Thursday, July 11, 2013

Alphabet: B

One thing I absolutely love about staying home with my kids is being able to witness their growth and development. I think they do this through unorganized play as much, if not more, than the planned lessons I create for them. But, even still, I can't help but crack a smile when Spencer's interest in our projects is evident in our everyday life. If we happen upon something that is even remotely interesting and Spencer yearns for more knowledge, of which I oftentimes come up blank, he simply declares we must make a project out of it. Then I mentally (or literally, since my mind isn't as sharp as it once was) make a note of it to later tackle the subject with them.

This week was the letter B in our alphabet series. I'm having fun focusing less on the actual letter and more on creating science lessons and even educating myself in the process. Like who knew bees flapped their wings in the hive to keep it cool, much like our humanized version of a fan. This little nugget of information interested me as much as Spencer. I even found myself being corrected by my three-year-old mid-week when the information I was spewing was contradicting information we learned earlier. Geeeesh, kid, I'm only a mother, not a real teacher.

We first loaded up with a wealth of knowledge from the non-fiction section of our local public library. We spent each morning before breakfast huddled on Spencer's floor reading a book about the day's subject. Tuesday was bees, Wednesday butterflies and Thursday birds. Then sometime throughout our day, we delved into these topics more through organized projects. And YouTube. Do not forget about YouTube. It's like a virtual video library -- an awesome resource for kids who have an affinity for moving pictures.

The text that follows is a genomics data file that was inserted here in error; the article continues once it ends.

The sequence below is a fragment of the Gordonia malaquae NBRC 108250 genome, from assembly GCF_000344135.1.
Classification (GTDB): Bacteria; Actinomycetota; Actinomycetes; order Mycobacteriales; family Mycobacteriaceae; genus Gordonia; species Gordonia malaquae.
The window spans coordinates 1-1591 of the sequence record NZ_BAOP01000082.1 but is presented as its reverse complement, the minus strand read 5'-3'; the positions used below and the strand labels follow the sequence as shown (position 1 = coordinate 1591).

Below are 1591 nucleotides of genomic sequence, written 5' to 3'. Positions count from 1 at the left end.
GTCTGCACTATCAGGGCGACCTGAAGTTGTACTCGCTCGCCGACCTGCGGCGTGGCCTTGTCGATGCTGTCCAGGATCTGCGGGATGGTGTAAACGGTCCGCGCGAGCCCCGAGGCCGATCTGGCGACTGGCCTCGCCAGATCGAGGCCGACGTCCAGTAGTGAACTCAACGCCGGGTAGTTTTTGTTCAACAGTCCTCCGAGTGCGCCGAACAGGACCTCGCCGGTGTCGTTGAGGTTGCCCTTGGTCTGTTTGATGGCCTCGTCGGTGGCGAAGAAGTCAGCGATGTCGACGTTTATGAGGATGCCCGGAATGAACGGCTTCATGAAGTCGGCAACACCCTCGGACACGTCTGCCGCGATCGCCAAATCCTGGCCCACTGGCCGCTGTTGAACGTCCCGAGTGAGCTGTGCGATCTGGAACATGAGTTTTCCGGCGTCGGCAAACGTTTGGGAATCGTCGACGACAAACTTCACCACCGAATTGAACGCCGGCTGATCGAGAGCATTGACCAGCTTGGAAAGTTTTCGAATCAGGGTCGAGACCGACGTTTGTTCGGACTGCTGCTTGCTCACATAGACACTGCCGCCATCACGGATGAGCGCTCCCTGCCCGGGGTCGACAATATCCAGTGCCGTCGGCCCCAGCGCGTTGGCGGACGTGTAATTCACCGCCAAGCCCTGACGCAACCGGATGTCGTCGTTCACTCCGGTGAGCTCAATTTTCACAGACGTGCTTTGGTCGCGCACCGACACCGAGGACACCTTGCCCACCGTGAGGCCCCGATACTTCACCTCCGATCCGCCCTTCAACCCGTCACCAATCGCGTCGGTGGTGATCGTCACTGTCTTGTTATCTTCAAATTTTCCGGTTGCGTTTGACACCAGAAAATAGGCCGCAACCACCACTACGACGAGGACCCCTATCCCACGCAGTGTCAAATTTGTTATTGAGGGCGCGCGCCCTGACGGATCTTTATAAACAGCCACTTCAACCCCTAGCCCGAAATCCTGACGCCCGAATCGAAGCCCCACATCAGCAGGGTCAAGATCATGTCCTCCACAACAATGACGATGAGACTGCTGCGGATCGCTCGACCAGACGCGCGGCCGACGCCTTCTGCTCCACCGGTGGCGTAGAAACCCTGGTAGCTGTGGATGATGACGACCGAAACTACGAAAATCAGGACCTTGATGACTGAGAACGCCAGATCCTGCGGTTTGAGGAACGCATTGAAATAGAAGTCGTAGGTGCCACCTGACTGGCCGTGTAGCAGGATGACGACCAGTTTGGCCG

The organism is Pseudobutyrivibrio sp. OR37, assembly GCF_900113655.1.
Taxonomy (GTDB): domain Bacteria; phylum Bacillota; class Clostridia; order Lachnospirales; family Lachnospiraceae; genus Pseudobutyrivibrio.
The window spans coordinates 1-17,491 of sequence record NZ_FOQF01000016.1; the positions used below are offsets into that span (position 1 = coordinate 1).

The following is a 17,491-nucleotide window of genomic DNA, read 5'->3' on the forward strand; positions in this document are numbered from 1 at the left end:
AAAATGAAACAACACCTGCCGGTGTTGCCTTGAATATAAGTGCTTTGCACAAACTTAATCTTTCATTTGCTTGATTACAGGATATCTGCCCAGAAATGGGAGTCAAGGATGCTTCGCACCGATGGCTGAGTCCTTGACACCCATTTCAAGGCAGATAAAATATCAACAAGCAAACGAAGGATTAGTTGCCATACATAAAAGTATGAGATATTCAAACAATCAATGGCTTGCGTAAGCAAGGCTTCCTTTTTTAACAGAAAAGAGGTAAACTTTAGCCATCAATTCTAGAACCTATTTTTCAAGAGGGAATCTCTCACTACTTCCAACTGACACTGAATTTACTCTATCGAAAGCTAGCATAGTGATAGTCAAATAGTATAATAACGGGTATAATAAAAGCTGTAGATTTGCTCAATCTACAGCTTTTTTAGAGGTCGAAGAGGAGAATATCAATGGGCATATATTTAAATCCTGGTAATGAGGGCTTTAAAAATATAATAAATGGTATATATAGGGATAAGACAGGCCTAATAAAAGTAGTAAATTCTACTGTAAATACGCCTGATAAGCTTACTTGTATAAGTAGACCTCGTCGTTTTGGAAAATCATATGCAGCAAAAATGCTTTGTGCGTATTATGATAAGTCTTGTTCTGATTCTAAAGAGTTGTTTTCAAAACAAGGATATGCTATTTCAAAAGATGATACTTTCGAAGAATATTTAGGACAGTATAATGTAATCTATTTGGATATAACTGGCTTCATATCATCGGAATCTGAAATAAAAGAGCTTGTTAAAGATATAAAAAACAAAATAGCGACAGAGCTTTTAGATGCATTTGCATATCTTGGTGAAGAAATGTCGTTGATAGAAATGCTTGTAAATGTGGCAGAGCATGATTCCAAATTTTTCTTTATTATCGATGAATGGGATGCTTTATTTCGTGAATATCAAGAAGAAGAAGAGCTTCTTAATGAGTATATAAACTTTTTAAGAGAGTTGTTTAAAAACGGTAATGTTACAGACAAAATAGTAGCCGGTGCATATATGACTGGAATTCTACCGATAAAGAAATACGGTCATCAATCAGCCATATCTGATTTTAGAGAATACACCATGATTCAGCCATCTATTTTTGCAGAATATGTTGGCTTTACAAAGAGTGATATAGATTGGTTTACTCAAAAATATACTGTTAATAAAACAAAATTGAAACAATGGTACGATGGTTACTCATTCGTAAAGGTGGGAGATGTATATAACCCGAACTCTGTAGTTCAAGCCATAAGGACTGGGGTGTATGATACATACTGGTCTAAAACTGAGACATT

We made bees out of Bs I cut from construction paper for our door alphabets. The boys traced lines with markers (well, attempted anyway) and then pasted the wings and antennae and eyes on. We watched video after video on YouTube* learning all about bees. I created an analogy for Spencer to explain the honey making process:  The bees go grocery shopping in the flowers for nectar and then bring it back to the beehive to cook it.

Next we learned about the four stages of the butterfly's life cycle. I created a flip poster with each stage labeled and printed off a poster of the stages. One morning over breakfast we reviewed this information, making a game out of identifying the stages from my flip poster onto their own poster. Spencer enjoyed this and kept asking to do it again and again. Finally I gave him my flip poster and watched as he played teacher. Then I got out my phone and made him do it again so I could record it -- of course. {View video here:}

We made butterfly pictures with first aid items--bandaids and gauze pads. First the boys decorated the gauze pads with Paint Dabbers and then we pinched them together and secured them onto the paper with bandaids.

Our final topic was birds. Besides reading a few library books about their nests, habitat and eggs, we really didn't delve into this subject too much. We made binoculars from empty toilet paper rolls, stickers and rubberbands, and then brought them outside to bird watch. We also finally hung a bird feeder Ashton made in an ECFE class back in May. (It was lost in the clutter on my counter, almost as if it were waiting for just this moment to be used in a bird lesson.)

To make: apply shortening to empty toilet paper roll and then roll in bird seed.

Oh, and one morning I distracted the boys with colored bubbles in the water table while I attempted to make cookies for this weekend's festivities.

*Here are a list of the YouTube videos we enjoyed. There are millions of them, though.

The most beloved one -- a carton and song about a bear trying to steal honey:

Making Honey:

Honey Bee:

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